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11th Artillery Brigade (Ukraine)
11-а артилерійська бригада
Sleeve patch for the 11th Artillery Brigade
Country Ukraine
Branch Ukrainian Army
Service history
Active 18 August 2004-present[1]
Role Artillery
Part of 13th Army Corps
Decorations Order of the Red Banner
Order of Bogdan Khmelnitsky
Commanders
Commanders Colonel Sergiy Korniychuk[2]Lieutenant Colonel Dmutro Kozachenko[2]
Current commander Second-in-commandSecond-in-command}
Insignia
Insignia 75px

The 11th Artillery Brigade is a formation of the Ukrainian Ground Forces. Full name of the brigade is - 11th Separate Guards Artillery Kiev Red Banner Bogdan Khmelnitsky awards Brigade.[3]

The brigade is a successor of the 1st Guards Cannon Artillery Kiev Red Banner order of Bogdan Khmelnitsky Brigade which was formed on 18 August 1942 in Stalingrad.[1]

It is a part of 13th Army Corps. It is based in Ternopil, in western Ukraine. The Brigade was formed on 18 August 2004 on the base of 12th artillery regiment 1st tactical artillery group and command of the group. Colonel Sergiy Korniychuk became Brigade's Commanding officer. The Brigade takes its conscripts from the Ivano-Frankivsk, Chernivtsi, Lviv and Ternopil oblasts (provinces).[1][4]

HistoryEdit

1st Cannon Artillery Brigade was created on 18 August 1943 in Stalingrad.First Brigade commander was Guards Colonel Volodymyr Kerp.[1]

On 1 March 1943, the Brigade was awarded Guards designation for successful actions near Stalingrad. At the end of March 1943 the Brigade was relocated to the Central Front near Kursk. Between 5–12 July 1943 the Brigade took part in the Battle of Kursk. It took part in the Liberation of Oryol, Hlukhiv, Konotop and on 29 September 1943 was one of the first units to cross the Dnieper River. On 6 November 1943 the Brigade was awarded the honorable name "Kiev" for liberating the city of Kiev.[1]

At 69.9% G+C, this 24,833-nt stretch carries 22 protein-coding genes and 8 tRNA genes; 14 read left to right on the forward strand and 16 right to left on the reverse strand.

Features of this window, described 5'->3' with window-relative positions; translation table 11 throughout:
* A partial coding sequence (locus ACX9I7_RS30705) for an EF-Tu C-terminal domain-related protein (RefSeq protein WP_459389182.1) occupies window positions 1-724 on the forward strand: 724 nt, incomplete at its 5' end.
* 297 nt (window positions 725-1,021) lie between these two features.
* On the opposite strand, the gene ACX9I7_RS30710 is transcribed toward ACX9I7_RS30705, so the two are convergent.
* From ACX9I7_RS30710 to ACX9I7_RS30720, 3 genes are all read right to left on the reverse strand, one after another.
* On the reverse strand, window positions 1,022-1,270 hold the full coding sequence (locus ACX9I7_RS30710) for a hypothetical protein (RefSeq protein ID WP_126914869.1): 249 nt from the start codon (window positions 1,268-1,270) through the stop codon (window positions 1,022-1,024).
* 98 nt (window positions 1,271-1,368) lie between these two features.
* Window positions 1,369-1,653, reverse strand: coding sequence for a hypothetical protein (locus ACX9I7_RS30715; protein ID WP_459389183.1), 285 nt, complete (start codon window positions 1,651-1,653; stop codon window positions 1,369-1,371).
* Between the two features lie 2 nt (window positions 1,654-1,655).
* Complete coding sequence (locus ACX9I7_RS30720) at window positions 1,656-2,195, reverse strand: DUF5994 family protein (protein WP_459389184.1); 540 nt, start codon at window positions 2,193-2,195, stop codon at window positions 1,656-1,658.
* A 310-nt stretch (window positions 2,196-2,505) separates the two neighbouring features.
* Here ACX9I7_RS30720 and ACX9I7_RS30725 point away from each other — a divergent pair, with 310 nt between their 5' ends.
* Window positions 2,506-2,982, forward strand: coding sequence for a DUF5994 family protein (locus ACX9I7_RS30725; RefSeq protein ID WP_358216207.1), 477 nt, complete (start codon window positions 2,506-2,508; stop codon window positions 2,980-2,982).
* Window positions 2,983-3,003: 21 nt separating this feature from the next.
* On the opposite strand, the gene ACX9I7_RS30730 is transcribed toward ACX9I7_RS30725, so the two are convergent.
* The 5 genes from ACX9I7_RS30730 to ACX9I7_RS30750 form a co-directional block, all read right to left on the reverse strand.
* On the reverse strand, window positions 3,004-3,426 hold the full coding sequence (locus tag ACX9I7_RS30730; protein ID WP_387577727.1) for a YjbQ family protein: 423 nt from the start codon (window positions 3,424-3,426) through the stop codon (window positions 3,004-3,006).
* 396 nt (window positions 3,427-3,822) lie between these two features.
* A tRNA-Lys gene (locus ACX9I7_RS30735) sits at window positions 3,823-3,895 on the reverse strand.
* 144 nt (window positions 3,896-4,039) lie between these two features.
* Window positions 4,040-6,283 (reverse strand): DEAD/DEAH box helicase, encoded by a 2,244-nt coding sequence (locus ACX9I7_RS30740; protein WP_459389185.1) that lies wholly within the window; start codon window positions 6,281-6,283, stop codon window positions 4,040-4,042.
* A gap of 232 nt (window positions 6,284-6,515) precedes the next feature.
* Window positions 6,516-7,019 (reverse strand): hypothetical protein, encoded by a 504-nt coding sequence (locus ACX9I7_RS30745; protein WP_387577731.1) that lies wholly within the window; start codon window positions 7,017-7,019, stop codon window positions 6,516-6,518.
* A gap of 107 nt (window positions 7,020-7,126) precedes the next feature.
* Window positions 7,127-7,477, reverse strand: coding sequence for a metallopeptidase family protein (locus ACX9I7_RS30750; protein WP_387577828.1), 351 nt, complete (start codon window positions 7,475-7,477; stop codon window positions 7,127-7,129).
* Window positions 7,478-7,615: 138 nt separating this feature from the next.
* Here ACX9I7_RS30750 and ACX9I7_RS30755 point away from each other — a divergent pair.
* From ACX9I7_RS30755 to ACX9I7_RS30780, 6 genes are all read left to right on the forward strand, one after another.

From 14 March to 15 May 1944 the brigade took active part in the liberation of Ternopil. Later the Brigade moved toward Lviv and crossed the Ukrainian-Polish border. During the battles for the liberation of Poland, for crossing the Vistula River and a battle near Sandomierz, the Brigade was awarded the Order of the Red Banner on 19 February 1945. The Brigade provided artillery fire in the liberation of Kielce, the Oder River and the Lusatian Neisse crossings, and the attack on Dresden.[1]

On 10 May 1945, the Brigade, being part of 5th Guards Army, liberated Prague. The Brigade was awarded the Order of Bogdan Khmelnitsky Second Class on 4 June 1945 for valour and heroism.[1]

The Brigade has been stationed in the following cities:[1]

  • Prague, Czechoslovakia - May 1945 - June 1945
  • Allentsteig, Austria - June 1945 - October 1945
  • Byshkov, Czechoslovakia - October 1945 - November 1945
  • Budapest, Hungary - November 1945 - December 1947
  • Vapniarka, Vinnytsia Oblast, Ukrainian SSR - December 1947 - June 1949
  • Ternopil, Ukrainian SSR (then Ukraine) - June 1949 – present

Brigade Order of Battle (2004-present)Edit

  • Howitzer Artillery Battalion[5]
  • Anti-tank Artillery Battalion[6]

AwardsEdit

Ribbon Award Date Notes
Гвардия Guards designation 1 March 1943 for successful actions near Stalingrad
honorable name 6 November 1943 for liberating Kiev
Order of Red Banner ribbon bar Order of the Red Banner 19 February 1945 for crossing Vistula River and battle near Sandomierz
Order bogdan khmelnitsky2 rib Order of Bogdan Khmelnitsky 4 June 1945 For valour and heroism during liberation of Prague

Throughout World War II 8,270 soldiers from the Brigade were awarded Medals and Orders. 9 of them became Heroes of the Soviet Union:[1]

  • Guards Captain Nikolai Posohin
  • Guards Captain Mikhail Zonov
  • Guards Captain Vladimir Strizhak
  • Guards Senior Lieutenant Mikhail Volk
  • Guards Senior Lieutenant Grigoriy Sidorov
  • Guards Sergeant Petr Kharkovskiy
  • Guards Senior Sergeant Kashagan Dzhamangaraev
  • Guards Senior Sergeant Grigoriy Cherniy
  • Guards Senior Sergeant Botabay Sadikov

ReferencesEdit

  1. 1.0 1.1 1.2 1.3 1.4 1.5 1.6 1.7 1.8 (Ukrainian) Ternopil Guards receive their battle colour
  2. 2.0 2.1 (Ukrainian) New officers in the brigade
  3. (Ukrainian) List of full names of the Ukrainian Military unit
  4. (Ukrainian) 170 new recruits become soldiers
  5. (Ukrainian) Training of the Battalion
  6. Cite error: Invalid <ref> tag; no text was provided for refs named AU
  • (Ukrainian)
Ministry of Defense' Army of Ukraine magazine

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